Tuitt, who stands 6-foot-6, 322 pounds, is an ultra-talented five technique (defensive lineman who plays on the outside shoulder of the offensive tackle) with a tremendous combination of size, speed and athleticism. He flashes extraordinary snap-count anticipation and first-step quickness, which makes him difficult to block on the interior on single blocks. Tuitt complements his superior movement skills with terrific hand skills and upper-body strength. His ability to play with strength, power and leverage not only makes him an effective run defender, but it also makes him a problematic pass rusher as a defensive end in a three- or four-man front.

Paired with Sheldon Day, a sophomore defensive end who Kelly raved about earlier in camp, the Irish’s base three-man front should be one of the most stout in the country. They’ll likely improve when they go to four-down as well, dropping All-American candidate Prince Shembo down to the line of scrimmage or hybrid player Ishaq Williams.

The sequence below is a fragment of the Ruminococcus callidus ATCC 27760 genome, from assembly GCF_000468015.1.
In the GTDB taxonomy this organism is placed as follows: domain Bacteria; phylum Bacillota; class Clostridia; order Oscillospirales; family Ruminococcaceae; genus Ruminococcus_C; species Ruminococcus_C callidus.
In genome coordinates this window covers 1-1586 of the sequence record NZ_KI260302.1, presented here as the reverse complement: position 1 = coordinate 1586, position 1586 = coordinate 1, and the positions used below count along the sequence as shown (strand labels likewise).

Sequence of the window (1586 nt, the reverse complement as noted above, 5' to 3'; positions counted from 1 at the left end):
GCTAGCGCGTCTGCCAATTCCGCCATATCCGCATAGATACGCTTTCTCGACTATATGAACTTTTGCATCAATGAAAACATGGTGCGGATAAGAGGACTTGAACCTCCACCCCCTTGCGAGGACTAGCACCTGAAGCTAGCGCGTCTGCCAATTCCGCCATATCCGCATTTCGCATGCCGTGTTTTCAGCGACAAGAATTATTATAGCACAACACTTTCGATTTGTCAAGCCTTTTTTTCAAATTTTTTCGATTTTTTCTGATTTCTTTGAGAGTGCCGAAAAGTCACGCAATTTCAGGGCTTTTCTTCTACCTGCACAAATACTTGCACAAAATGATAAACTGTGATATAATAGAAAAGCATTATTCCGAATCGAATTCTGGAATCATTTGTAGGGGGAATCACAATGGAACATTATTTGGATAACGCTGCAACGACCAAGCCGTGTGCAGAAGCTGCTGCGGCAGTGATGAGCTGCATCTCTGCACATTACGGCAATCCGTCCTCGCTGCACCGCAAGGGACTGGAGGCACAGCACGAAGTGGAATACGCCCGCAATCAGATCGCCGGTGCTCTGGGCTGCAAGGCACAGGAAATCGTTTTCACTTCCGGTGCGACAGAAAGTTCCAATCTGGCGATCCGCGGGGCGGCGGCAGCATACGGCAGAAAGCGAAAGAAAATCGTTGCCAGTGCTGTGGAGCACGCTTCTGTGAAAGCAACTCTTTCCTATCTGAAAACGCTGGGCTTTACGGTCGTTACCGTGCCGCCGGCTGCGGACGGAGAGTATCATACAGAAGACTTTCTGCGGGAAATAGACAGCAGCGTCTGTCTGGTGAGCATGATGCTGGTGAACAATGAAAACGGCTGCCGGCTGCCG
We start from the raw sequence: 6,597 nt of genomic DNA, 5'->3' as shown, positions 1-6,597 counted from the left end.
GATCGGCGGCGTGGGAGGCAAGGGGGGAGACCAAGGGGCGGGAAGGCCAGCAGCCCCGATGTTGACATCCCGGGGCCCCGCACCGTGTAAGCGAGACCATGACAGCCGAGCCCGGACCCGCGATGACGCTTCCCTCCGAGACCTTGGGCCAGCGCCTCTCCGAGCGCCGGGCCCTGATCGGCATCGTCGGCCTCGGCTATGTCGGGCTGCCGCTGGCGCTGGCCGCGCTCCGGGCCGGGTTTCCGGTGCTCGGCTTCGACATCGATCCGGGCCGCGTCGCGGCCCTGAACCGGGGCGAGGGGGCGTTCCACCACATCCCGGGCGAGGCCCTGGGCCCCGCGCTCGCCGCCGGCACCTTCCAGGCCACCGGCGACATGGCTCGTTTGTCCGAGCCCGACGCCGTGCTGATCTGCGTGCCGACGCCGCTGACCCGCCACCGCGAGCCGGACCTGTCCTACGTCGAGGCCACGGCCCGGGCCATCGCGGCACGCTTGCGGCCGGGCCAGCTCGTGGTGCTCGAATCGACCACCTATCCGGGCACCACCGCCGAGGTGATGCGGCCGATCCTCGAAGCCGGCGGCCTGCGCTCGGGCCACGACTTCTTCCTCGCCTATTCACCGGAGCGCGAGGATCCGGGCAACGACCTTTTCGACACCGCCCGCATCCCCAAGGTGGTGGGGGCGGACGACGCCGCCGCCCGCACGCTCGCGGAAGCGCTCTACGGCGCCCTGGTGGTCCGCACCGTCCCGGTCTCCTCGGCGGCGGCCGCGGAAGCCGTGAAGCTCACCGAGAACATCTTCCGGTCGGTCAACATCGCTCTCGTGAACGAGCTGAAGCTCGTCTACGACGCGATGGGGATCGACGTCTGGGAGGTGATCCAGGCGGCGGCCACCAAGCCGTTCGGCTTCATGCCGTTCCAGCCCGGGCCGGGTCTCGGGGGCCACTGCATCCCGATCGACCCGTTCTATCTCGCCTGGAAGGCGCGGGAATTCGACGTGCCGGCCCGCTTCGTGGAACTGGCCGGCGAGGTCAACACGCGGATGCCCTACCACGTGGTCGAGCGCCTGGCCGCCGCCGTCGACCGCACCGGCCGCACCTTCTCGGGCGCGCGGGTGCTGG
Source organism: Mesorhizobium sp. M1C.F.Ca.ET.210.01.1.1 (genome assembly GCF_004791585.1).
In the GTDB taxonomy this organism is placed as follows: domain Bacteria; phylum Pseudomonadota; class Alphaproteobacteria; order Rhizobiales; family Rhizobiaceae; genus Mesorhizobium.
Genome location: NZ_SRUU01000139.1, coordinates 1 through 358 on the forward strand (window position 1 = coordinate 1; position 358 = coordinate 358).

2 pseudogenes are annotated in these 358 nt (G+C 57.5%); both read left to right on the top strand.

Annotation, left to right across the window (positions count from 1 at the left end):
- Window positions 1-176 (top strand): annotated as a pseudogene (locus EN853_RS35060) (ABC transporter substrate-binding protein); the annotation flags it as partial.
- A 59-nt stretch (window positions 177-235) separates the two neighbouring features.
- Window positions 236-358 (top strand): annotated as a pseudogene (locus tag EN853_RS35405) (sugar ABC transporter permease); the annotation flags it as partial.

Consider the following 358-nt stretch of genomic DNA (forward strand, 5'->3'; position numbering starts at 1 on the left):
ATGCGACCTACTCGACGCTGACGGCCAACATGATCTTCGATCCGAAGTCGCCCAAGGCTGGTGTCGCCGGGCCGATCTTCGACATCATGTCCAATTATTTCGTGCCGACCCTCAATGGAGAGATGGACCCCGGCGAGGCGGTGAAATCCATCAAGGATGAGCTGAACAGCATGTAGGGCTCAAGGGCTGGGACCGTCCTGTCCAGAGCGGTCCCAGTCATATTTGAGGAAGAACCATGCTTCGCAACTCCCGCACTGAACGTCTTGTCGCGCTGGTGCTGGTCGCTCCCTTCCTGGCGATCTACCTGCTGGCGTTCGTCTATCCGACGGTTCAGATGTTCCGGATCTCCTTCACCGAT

Question marks can be solved quickly with a dominant defensive front. And no duo looks to be more dominant than Nix and Tuitt.

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5. Can Notre Dame adjust from being the hunter to the hunted?

Ask USC how it felt to start the season with a bullseye on their chest? The Trojans, who started last season as a favorite to win the national championship, ended the year losing five of six and embarrassing themselves in the Sun Bowl to a sub-.500 Georgia Tech squad.

One of the big reasons Brian Kelly shook up training camp was to forge a new identity for this football team. And he made it clear that “you don’t just begin this climb at the top of the mountain.” With fuel easy to find after a one-sided BCS Championship loss and the doubt that comes with losing your starting quarterback, the mission put to the team in January was clear.